business operation and activities of all organized private detectives, watchmen, security
guard agencies and company guard houses.

The unit shall likewise supervise the licensing and registration of firearms and explosives.

The approval applications for licenses to operate private security agencies, as well as the
issuance of licenses to security guards and the licensing of firearms and explosives, shall be
decentralized to the PNP regional offices

(b) Operational Support Units.

(1) Maritime Police Unit. Headed by a Director with the rank of chief superintendent, the
Maritime Police Unit shall perform all police functions over Philippine territorial waters and
rivers.

(2) Police Intelligence Unit. Headed by a Director with the rank of chief superintendent,
the Police Intelligence Unit shall serve as the intelligence and counterintelligence operating
unit of the PNP.

(3) Police Security Unit. Headed by a Director with the rank of chief superintendent,
Police Security Unit shall provide security for government officials, visiting dignitaries and
private individuals authorized to be given protection.

(4) Criminal Investigation Unit. Headed by a Director with the rank of chief
superintendent, the Criminal Investigation Unit shall undertake the monitoring, investigation
and prosecution of all crimes involving economic sabotage, and other crimes of such

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magnitude and extent as to indicate their commission by highly placed or professional
criminal syndicates and organizations. This unit shall likewise investigate all major cases
involving violations of the Revised Penal Code and operate against organized crime groups,
unless the President assigns the case exclusively to the National Bureau of Investigation
(NBI).

(5) Special Action Force. Headed by a Director with the rank of chief superintendent,
the Special Action Force shall function as a mobile strike force or reaction unit to augment
regional, provincial, municipal and city police forces for civil disturbance control,
counterinsurgency, hostage-taking rescue operations, and other special operations.

(6) Narcotics Unit. Headed by a Director with the rank of chief superintendent, the
Narcotics Unit shall enforce all laws relative to the protection of the citizenry against
dangerous and other prohibited drugs and substances.

(7) Aviation Security Unit. Headed by a Director with the rank of chief superintendent,
the Aviation Security Unit, in coordination with airport authorities, shall secure all the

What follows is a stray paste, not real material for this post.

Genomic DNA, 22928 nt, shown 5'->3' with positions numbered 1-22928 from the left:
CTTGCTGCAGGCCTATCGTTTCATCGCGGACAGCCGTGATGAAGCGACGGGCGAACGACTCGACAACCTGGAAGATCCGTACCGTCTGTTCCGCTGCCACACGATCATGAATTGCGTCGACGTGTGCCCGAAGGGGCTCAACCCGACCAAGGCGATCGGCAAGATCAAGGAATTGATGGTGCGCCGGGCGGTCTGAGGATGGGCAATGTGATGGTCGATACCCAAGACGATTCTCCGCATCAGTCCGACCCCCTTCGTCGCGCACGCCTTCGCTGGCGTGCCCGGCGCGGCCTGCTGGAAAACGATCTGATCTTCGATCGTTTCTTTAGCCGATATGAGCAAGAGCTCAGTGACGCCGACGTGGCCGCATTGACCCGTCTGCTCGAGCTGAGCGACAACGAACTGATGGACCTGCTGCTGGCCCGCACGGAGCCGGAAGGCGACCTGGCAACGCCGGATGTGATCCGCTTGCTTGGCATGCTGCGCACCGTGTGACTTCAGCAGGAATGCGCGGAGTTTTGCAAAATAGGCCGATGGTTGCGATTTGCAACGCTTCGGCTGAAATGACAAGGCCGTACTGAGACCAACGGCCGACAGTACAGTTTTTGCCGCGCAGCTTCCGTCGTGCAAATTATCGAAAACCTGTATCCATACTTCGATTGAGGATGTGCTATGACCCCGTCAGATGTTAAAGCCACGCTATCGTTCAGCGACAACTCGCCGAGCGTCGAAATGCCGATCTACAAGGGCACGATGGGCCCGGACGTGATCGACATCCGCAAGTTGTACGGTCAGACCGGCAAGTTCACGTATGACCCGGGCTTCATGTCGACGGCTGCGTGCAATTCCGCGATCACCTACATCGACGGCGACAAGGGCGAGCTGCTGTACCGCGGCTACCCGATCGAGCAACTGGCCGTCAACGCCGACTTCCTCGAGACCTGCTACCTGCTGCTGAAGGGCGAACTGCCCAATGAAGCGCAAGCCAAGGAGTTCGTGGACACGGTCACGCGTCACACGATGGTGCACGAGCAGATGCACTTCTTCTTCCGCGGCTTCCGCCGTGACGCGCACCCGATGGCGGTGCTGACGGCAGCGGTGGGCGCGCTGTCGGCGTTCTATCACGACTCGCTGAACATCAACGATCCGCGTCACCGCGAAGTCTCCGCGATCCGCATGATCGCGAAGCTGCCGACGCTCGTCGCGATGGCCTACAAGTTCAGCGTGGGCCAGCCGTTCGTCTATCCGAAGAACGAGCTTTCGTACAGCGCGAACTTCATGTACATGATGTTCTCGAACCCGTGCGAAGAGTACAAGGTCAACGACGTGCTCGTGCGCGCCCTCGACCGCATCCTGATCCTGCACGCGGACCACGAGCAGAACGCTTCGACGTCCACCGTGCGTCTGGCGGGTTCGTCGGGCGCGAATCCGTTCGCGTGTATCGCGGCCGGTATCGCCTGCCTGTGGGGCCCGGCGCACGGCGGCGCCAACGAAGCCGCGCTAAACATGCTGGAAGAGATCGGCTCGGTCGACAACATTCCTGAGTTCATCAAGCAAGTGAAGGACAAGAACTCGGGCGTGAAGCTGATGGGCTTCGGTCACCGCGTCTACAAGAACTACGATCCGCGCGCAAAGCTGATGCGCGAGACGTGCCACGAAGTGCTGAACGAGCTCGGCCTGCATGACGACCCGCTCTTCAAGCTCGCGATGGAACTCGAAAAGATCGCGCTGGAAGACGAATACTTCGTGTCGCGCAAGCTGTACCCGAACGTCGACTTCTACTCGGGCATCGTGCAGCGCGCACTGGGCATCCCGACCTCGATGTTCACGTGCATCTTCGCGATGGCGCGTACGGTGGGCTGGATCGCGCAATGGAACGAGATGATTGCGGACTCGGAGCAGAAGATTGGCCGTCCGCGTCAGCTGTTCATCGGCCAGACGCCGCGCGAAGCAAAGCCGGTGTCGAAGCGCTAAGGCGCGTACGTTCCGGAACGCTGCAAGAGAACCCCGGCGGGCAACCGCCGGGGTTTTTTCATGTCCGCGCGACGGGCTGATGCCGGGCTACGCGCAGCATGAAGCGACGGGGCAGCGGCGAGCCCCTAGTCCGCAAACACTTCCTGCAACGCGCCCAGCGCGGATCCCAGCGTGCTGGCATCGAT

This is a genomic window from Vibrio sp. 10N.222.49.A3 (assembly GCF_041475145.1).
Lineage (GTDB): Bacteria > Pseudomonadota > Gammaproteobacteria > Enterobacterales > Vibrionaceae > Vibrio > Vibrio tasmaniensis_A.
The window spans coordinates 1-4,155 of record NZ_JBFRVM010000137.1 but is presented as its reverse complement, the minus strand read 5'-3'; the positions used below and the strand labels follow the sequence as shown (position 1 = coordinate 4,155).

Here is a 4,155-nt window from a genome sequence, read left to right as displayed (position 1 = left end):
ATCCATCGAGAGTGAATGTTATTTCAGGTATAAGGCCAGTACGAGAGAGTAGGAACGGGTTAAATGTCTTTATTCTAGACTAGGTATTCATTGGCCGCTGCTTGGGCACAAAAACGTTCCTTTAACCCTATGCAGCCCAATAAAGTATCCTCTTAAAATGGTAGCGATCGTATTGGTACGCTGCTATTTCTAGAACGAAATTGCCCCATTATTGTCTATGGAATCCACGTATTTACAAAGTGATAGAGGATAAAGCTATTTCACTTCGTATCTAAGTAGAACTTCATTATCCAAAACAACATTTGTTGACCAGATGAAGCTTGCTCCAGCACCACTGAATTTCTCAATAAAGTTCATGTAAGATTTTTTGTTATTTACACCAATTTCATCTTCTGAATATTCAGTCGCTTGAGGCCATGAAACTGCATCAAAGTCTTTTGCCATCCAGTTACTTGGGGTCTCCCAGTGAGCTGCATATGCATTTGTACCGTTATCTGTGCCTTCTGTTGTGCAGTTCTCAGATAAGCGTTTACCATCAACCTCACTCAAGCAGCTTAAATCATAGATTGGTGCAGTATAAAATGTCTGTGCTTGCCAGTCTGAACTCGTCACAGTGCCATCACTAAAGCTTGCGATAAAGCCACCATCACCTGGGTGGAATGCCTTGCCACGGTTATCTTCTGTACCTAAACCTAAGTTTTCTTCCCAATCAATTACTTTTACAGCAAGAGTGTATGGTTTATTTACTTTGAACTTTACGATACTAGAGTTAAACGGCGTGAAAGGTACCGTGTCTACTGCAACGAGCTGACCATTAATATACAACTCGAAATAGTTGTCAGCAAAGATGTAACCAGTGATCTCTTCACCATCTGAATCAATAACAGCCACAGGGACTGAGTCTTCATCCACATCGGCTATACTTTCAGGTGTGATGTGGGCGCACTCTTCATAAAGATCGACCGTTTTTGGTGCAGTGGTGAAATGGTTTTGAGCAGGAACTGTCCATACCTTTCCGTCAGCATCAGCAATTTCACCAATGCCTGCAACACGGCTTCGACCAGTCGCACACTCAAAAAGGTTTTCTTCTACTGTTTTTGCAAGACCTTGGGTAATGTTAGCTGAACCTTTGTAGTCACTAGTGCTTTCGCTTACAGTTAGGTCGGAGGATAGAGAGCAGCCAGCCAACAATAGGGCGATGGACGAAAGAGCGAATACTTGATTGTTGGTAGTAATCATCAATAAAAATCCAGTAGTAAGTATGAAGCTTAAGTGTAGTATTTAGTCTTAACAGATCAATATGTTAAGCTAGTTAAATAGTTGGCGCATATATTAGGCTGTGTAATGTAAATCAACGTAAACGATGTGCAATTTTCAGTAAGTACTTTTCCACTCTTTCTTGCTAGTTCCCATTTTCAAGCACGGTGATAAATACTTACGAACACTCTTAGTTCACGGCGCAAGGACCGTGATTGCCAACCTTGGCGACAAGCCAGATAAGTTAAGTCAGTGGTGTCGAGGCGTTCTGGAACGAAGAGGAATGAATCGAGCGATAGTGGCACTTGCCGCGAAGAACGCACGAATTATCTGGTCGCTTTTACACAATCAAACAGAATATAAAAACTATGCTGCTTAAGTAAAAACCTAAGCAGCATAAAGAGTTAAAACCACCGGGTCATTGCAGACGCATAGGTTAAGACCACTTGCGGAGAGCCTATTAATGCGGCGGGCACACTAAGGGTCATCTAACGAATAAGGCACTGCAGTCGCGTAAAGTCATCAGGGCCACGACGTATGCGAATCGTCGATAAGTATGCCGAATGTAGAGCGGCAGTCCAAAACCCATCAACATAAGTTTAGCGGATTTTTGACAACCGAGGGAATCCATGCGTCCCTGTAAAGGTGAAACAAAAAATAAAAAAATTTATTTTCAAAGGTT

country’s airports against offensive and terroristic acts that threaten civil aviation, exercise
operational
control and supervision over all agencies involved in airport security operation, and enforce
all laws and regulations relative to air travel protection and safety.

(8) Traffic Management Unit. Headed by a Director with the rank of chief
superintendent, the Traffic Management Unit shall enforce traffic laws and regulations.

(9) Medical and Dental Centers. Headed by a Director with the rank of chief
superintendent, the Medical and Dental Centers shall be responsible for providing medical
and dental services for the PNP.

(10) Civil Relations Units. Headed with a Director with the rank of chief superintendent,
the Civil Relations Unit shall implement plans and programs that will promote community and
citizens’ participation in the maintenance of peace and order and public safety.

Status of PNP Members

The members of the PNP shall be considered employees of the National Government
and shall draw their salaries there from: Provided, That PNP members assigned in
Metropolitan Manila, chartered cities and first class municipalities may be paid in additional
monthly allowance by the local government unit concerned.

Performance Evaluation System

There shall be established a performance evaluation system which shall be


administered in accordance with the rules, regulations and standards, and a code of conduct
promulgated by the Commission for members of the PNP. Such performance evaluation
system be administered in such a way as to foster the improvement of individual efficiency

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and behavioral discipline as well as the promotion of organizational effectiveness and respect
for the constitutional and human rights of citizens, democratic principles and ideals and the
supremacy of civilian authority over the military.

The rating system as contemplated herein shall be based on standards prescribed by


the Commission and shall consider results of annual physical, psychological and
neuropsychiatric examinations conducted on the PNP officer or member concerned.

Promotions

(a) A member of the PNP shall not be eligible for promotion to a higher position or rank
unless he has successfully passed the corresponding promotional examination given by the
Commission, or the Bar or corresponding board examinations for technical services and other
professions, and has satisfactorily completed an appropriate and accredited course in the
PNP or equivalent training institutions. In addition, no member of the PNP shall eligible for